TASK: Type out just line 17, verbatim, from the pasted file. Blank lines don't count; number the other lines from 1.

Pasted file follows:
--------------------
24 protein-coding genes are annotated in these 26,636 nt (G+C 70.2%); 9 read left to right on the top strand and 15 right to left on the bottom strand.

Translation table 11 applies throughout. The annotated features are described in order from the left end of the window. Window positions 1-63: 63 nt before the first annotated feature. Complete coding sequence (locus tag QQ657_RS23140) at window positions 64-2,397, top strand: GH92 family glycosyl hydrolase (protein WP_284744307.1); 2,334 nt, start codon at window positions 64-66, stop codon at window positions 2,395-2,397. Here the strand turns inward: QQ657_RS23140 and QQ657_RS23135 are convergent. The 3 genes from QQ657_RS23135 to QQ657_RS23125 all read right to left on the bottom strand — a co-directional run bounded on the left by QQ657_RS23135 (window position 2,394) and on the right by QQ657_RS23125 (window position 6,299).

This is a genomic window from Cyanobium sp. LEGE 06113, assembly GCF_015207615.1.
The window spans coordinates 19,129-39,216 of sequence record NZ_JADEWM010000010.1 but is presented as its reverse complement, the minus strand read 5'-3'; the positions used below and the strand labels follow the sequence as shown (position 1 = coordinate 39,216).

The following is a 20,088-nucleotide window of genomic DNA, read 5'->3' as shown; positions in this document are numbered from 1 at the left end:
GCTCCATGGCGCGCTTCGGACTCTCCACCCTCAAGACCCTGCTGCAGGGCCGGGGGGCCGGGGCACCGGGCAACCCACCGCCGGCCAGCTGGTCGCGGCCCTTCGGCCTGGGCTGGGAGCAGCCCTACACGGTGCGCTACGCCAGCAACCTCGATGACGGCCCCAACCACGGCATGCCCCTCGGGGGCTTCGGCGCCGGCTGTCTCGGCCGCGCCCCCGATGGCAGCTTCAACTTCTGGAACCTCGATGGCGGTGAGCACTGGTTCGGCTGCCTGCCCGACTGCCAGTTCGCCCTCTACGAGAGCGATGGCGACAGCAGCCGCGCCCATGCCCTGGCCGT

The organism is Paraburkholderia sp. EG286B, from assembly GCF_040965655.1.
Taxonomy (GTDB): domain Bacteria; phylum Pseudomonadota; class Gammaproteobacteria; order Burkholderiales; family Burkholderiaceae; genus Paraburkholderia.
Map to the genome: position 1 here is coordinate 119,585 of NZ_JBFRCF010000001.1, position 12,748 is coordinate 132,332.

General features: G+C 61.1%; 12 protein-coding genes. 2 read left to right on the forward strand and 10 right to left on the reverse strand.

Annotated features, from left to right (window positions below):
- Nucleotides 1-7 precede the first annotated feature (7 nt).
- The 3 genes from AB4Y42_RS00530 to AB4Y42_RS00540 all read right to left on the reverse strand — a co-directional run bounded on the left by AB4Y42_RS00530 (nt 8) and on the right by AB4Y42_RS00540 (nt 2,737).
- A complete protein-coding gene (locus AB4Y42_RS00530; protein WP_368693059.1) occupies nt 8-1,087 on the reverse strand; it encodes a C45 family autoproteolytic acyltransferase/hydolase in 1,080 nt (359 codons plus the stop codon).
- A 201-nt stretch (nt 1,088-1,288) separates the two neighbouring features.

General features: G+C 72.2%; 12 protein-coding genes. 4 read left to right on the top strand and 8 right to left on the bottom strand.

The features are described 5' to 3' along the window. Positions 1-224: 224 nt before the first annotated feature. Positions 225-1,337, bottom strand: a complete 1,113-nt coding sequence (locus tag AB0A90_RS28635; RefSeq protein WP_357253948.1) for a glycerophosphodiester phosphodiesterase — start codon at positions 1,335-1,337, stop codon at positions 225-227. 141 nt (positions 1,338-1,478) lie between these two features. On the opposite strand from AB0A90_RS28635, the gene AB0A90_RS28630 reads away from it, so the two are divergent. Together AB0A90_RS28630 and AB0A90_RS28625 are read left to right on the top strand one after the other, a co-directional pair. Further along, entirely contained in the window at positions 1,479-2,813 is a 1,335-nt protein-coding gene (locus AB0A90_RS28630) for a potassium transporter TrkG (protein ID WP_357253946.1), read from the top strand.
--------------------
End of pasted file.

The features are described 5' to 3' along the window. Positions 1-224: 224 nt before the first annotated feature. Positions 225-1,337, bottom strand: a complete 1,113-nt coding sequence (locus tag AB0A90_RS28635; RefSeq protein WP_357253948.1) for a glycerophosphodiester phosphodiesterase — start codon at positions 1,335-1,337, stop codon at positions 225-227. 141 nt (positions 1,338-1,478) lie between these two features. On the opposite strand from AB0A90_RS28635, the gene AB0A90_RS28630 reads away from it, so the two are divergent. Together AB0A90_RS28630 and AB0A90_RS28625 are read left to right on the top strand one after the other, a co-directional pair. Further along, entirely contained in the window at positions 1,479-2,813 is a 1,335-nt protein-coding gene (locus AB0A90_RS28630) for a potassium transporter TrkG (protein ID WP_357253946.1), read from the top strand.